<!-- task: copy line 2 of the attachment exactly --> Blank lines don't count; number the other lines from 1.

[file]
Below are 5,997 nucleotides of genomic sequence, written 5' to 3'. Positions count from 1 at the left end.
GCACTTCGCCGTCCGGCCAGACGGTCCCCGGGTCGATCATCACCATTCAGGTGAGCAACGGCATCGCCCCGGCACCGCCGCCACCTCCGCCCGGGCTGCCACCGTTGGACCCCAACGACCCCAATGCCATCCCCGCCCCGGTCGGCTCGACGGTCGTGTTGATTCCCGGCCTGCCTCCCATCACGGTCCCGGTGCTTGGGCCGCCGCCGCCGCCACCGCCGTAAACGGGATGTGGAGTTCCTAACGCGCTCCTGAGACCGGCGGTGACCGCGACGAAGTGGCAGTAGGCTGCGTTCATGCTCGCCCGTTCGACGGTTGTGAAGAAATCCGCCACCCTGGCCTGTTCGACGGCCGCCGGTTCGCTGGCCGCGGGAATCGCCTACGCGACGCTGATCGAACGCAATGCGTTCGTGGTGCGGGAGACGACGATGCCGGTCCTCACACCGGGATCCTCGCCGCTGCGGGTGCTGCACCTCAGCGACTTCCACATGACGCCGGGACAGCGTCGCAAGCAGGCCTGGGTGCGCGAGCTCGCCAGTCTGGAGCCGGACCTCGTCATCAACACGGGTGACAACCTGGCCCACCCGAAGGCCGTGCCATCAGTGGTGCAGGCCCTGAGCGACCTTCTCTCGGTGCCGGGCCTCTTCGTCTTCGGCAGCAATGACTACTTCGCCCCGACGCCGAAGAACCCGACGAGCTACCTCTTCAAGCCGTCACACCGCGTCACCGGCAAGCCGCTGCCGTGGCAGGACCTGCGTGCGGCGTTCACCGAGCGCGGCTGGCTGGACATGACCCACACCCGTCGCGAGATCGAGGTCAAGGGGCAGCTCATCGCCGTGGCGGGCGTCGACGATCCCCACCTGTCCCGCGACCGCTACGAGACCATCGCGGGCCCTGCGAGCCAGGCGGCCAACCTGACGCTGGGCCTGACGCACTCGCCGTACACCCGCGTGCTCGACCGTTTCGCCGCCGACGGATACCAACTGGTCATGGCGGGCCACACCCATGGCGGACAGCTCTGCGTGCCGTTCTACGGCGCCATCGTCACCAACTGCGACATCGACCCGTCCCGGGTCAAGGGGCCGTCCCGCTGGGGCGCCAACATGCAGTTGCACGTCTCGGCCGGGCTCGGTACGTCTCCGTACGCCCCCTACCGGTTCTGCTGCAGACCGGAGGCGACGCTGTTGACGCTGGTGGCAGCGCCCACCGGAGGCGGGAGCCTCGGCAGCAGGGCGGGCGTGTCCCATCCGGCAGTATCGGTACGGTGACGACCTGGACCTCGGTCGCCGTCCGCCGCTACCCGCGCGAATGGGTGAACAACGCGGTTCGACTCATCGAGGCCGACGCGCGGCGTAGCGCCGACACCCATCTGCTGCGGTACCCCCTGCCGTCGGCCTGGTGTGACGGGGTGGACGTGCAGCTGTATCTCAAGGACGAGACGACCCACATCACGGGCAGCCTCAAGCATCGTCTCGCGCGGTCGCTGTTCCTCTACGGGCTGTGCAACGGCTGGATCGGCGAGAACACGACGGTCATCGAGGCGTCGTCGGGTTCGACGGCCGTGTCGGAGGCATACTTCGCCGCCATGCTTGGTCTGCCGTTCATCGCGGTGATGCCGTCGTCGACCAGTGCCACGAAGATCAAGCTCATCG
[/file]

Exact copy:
GCACTTCGCCGTCCGGCCAGACGGTCCCCGGGTCGATCATCACCATTCAGGTGAGCAACGGCATCGCCCCGGCACCGCCGCCACCTCCGCCCGGGCTGCCACCGTTGGACCCCAACGACCCCAATGCCATCCCCGCCCCGGTCGGCTCGACGGTCGTGTTGATTCCCGGCCTGCCTCCCATCACGGTCCCGGTGCTTGGGCCGCCGCCGCCGCCACCGCCGTAAACGGGATGTGGAGTTCCTAACGCGCTCCTGAGACCGGCGGTGACCGCGACGAAGTGGCAGTAGGCTGCGTTCATGCTCGCCCGTTCGACGGTTGTGAAGAAATCCGCCACCCTGGCCTGTTCGACGGCCGCCGGTTCGCTGGCCGCGGGAATCGCCTACGCGACGCTGATCGAACGCAATGCGTTCGTGGTGCGGGAGACGACGATGCCGGTCCTCACACCGGGATCCTCGCCGCTGCGGGTGCTGCACCTCAGCGACTTCCACATGACGCCGGGACAGCGTCGCAAGCAGGCCTGGGTGCGCGAGCTCGCCAGTCTGGAGCCGGACCTCGTCATCAACACGGGTGACAACCTGGCCCACCCGAAGGCCGTGCCATCAGTGGTGCAGGCCCTGAGCGACCTTCTCTCGGTGCCGGGCCTCTTCGTCTTCGGCAGCAATGACTACTTCGCCCCGACGCCGAAGAACCCGACGAGCTACCTCTTCAAGCCGTCACACCGCGTCACCGGCAAGCCGCTGCCGTGGCAGGACCTGCGTGCGGCGTTCACCGAGCGCGGCTGGCTGGACATGACCCACACCCGTCGCGAGATCGAGGTCAAGGGGCAGCTCATCGCCGTGGCGGGCGTCGACGATCCCCACCTGTCCCGCGACCGCTACGAGACCATCGCGGGCCCTGCGAGCCAGGCGGCCAACCTGACGCTGGGCCTGACGCACTCGCCGTACACCCGCGTGCTCGACCGTTTCGCCGCCGACGGATACCAACTGGTCATGGCGGGCCACACCCATGGCGGACAGCTCTGCGTGCCGTTCTACGGCGCCATCGTCACCAACTGCGACATCGACCCGTCCCGGGTCAAGGGGCCGTCCCGCTGGGGCGCCAACATGCAGTTGCACGTCTCGGCCGGGCTCGGTACGTCTCCGTACGCCCCCTACCGGTTCTGCTGCAGACCGGAGGCGACGCTGTTGACGCTGGTGGCAGCGCCCACCGGAGGCGGGAGCCTCGGCAGCAGGGCGGGCGTGTCCCATCCGGCAGTATCGGTACGGTGACGACCTGGACCTCGGTCGCCGTCCGCCGCTACCCGCGCGAATGGGTGAACAACGCGGTTCGACTCATCGAGGCCGACGCGCGGCGTAGCGCCGACACCCATCTGCTGCGGTACCCCCTGCCGTCGGCCTGGTGTGACGGGGTGGACGTGCAGCTGTATCTCAAGGACGAGACGACCCACATCACGGGCAGCCTCAAGCATCGTCTCGCGCGGTCGCTGTTCCTCTACGGGCTGTGCAACGGCTGGATCGGCGAGAACACGACGGTCATCGAGGCGTCGTCGGGTTCGACGGCCGTGTCGGAGGCATACTTCGCCGCCATGCTTGGTCTGCCGTTCATCGCGGTGATGCCGTCGTCGACCAGTGCCACGAAGATCAAGCTCATCG